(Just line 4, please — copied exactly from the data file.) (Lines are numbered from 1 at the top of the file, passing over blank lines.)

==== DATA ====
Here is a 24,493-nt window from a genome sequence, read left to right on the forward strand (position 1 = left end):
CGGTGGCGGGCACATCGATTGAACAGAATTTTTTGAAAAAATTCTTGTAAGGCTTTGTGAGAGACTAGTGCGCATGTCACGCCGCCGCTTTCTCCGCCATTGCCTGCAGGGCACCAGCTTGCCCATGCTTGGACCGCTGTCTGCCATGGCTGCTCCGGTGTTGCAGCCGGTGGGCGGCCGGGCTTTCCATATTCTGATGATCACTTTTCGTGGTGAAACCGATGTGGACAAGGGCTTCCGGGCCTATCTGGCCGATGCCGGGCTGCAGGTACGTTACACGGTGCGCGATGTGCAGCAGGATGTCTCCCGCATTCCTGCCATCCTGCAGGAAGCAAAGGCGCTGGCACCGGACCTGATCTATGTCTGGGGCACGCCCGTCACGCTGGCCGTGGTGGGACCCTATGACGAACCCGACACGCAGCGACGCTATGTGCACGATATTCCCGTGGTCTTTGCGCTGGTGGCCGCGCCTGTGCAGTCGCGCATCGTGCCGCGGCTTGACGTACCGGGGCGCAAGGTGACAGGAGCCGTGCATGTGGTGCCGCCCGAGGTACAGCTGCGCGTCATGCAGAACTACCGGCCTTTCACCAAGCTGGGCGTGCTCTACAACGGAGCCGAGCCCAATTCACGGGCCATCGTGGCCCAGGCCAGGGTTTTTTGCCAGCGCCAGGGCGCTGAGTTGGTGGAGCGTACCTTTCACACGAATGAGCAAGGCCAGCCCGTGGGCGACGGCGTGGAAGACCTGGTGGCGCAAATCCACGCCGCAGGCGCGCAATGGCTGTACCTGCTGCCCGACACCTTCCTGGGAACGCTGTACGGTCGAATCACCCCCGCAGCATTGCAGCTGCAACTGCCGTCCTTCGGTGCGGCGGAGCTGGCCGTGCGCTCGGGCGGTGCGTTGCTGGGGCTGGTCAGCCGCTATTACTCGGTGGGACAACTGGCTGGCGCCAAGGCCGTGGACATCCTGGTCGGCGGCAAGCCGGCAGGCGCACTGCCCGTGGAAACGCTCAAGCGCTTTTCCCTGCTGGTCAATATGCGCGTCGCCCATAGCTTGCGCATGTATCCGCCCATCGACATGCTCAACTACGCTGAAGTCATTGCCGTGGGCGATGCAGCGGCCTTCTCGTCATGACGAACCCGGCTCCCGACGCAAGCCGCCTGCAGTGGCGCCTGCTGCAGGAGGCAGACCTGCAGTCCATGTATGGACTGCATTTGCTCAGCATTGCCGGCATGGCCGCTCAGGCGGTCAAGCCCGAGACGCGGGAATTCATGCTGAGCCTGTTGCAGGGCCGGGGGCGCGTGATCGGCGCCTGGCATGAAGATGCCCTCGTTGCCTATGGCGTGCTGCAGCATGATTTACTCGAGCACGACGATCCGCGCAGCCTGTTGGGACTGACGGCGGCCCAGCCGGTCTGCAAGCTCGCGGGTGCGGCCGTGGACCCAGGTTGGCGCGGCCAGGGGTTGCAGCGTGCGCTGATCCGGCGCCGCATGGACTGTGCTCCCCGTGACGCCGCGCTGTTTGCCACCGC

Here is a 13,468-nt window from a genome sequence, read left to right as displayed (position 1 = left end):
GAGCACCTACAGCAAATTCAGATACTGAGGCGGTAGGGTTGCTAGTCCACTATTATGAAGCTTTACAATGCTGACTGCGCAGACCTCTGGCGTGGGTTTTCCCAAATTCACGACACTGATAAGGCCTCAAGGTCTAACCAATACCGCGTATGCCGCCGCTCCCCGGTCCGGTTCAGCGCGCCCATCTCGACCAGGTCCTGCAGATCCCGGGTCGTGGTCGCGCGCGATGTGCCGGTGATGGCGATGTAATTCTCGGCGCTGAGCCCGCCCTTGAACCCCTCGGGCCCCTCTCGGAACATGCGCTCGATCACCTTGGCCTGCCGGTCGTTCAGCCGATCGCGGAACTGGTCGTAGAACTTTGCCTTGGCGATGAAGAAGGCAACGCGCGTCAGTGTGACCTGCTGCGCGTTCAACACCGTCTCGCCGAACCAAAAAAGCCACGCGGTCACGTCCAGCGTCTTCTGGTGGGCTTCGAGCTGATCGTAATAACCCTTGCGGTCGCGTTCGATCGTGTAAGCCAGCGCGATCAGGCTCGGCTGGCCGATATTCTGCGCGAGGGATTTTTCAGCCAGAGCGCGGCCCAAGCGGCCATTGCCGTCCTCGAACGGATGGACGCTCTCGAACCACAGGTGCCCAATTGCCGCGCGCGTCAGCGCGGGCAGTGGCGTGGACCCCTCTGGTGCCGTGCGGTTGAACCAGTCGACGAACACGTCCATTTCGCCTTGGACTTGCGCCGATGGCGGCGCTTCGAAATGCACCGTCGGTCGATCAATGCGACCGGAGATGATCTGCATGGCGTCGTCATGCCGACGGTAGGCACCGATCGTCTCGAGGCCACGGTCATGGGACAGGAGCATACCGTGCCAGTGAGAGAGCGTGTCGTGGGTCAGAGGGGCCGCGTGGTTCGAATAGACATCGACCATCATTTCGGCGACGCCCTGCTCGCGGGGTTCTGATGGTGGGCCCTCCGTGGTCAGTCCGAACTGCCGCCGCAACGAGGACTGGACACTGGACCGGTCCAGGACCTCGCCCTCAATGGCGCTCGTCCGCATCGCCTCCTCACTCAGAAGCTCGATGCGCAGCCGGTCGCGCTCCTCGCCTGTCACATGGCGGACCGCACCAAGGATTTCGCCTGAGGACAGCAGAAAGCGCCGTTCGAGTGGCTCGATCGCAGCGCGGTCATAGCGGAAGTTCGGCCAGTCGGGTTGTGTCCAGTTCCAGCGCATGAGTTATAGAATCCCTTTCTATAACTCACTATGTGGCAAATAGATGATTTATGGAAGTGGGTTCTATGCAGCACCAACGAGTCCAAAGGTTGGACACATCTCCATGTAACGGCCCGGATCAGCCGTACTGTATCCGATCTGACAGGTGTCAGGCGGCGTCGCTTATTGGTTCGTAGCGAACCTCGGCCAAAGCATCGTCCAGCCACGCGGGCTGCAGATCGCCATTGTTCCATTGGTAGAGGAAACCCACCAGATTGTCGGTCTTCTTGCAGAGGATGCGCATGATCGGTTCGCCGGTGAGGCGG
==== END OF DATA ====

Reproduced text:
GAGCACCTACAGCAAATTCAGATACTGAGGCGGTAGGGTTGCTAGTCCACTATTATGAAGCTTTACAATGCTGACTGCGCAGACCTCTGGCGTGGGTTTTCCCAAATTCACGACACTGATAAGGCCTCAAGGTCTAACCAATACCGCGTATGCCGCCGCTCCCCGGTCCGGTTCAGCGCGCCCATCTCGACCAGGTCCTGCAGATCCCGGGTCGTGGTCGCGCGCGATGTGCCGGTGATGGCGATGTAATTCTCGGCGCTGAGCCCGCCCTTGAACCCCTCGGGCCCCTCTCGGAACATGCGCTCGATCACCTTGGCCTGCCGGTCGTTCAGCCGATCGCGGAACTGGTCGTAGAACTTTGCCTTGGCGATGAAGAAGGCAACGCGCGTCAGTGTGACCTGCTGCGCGTTCAACACCGTCTCGCCGAACCAAAAAAGCCACGCGGTCACGTCCAGCGTCTTCTGGTGGGCTTCGAGCTGATCGTAATAACCCTTGCGGTCGCGTTCGATCGTGTAAGCCAGCGCGATCAGGCTCGGCTGGCCGATATTCTGCGCGAGGGATTTTTCAGCCAGAGCGCGGCCCAAGCGGCCATTGCCGTCCTCGAACGGATGGACGCTCTCGAACCACAGGTGCCCAATTGCCGCGCGCGTCAGCGCGGGCAGTGGCGTGGACCCCTCTGGTGCCGTGCGGTTGAACCAGTCGACGAACACGTCCATTTCGCCTTGGACTTGCGCCGATGGCGGCGCTTCGAAATGCACCGTCGGTCGATCAATGCGACCGGAGATGATCTGCATGGCGTCGTCATGCCGACGGTAGGCACCGATCGTCTCGAGGCCACGGTCATGGGACAGGAGCATACCGTGCCAGTGAGAGAGCGTGTCGTGGGTCAGAGGGGCCGCGTGGTTCGAATAGACATCGACCATCATTTCGGCGACGCCCTGCTCGCGGGGTTCTGATGGTGGGCCCTCCGTGGTCAGTCCGAACTGCCGCCGCAACGAGGACTGGACACTGGACCGGTCCAGGACCTCGCCCTCAATGGCGCTCGTCCGCATCGCCTCCTCACTCAGAAGCTCGATGCGCAGCCGGTCGCGCTCCTCGCCTGTCACATGGCGGACCGCACCAAGGATTTCGCCTGAGGACAGCAGAAAGCGCCGTTCGAGTGGCTCGATCGCAGCGCGGTCATAGCGGAAGTTCGGCCAGTCGGGTTGTGTCCAGTTCCAGCGCATGAGTTATAGAATCCCTTTCTATAACTCACTATGTGGCAAATAGATGATTTATGGAAGTGGGTTCTATGCAGCACCAACGAGTCCAAAGGTTGGACACATCTCCATGTAACGGCCCGGATCAGCCGTACTGTATCCGATCTGACAGGTGTCAGGCGGCGTCGCTTATTGGTTCGTAGCGAACCTCGGCCAAAGCATCGTCCAGCCACGCGGGCTGCAGATCGCCATTGTTCCATTGGTAGAGGAAACCCACCAGATTGTCGGTCTTCTTGCAGAGGATGCGCATGATCGGTTCGCCGGTGAGGCGG